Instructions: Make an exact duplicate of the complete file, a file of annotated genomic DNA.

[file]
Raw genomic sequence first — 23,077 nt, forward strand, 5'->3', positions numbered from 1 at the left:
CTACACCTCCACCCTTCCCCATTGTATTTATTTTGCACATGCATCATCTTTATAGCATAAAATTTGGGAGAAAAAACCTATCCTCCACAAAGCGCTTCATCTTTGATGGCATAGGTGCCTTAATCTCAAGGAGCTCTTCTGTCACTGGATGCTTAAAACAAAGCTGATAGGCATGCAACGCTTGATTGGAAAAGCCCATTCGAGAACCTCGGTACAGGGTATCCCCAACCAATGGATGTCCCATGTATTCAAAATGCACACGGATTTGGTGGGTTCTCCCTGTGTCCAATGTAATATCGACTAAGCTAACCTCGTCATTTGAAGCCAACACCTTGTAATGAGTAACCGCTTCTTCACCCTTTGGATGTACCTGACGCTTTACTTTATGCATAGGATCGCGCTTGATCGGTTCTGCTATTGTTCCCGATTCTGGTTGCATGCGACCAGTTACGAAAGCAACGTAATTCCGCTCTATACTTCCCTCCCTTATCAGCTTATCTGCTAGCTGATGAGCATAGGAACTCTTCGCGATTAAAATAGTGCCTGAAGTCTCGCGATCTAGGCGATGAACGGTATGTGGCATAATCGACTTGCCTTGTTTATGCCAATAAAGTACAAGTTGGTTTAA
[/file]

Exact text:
Raw genomic sequence first — 23,077 nt, forward strand, 5'->3', positions numbered from 1 at the left:
CTACACCTCCACCCTTCCCCATTGTATTTATTTTGCACATGCATCATCTTTATAGCATAAAATTTGGGAGAAAAAACCTATCCTCCACAAAGCGCTTCATCTTTGATGGCATAGGTGCCTTAATCTCAAGGAGCTCTTCTGTCACTGGATGCTTAAAACAAAGCTGATAGGCATGCAACGCTTGATTGGAAAAGCCCATTCGAGAACCTCGGTACAGGGTATCCCCAACCAATGGATGTCCCATGTATTCAAAATGCACACGGATTTGGTGGGTTCTCCCTGTGTCCAATGTAATATCGACTAAGCTAACCTCGTCATTTGAAGCCAACACCTTGTAATGAGTAACCGCTTCTTCACCCTTTGGATGTACCTGACGCTTTACTTTATGCATAGGATCGCGCTTGATCGGTTCTGCTATTGTTCCCGATTCTGGTTGCATGCGACCAGTTACGAAAGCAACGTAATTCCGCTCTATACTTCCCTCCCTTATCAGCTTATCTGCTAGCTGATGAGCATAGGAACTCTTCGCGATTAAAATAGTGCCTGAAGTCTCGCGATCTAGGCGATGAACGGTATGTGGCATAATCGACTTGCCTTGTTTATGCCAATAAAGTACAAGTTGGTTTAA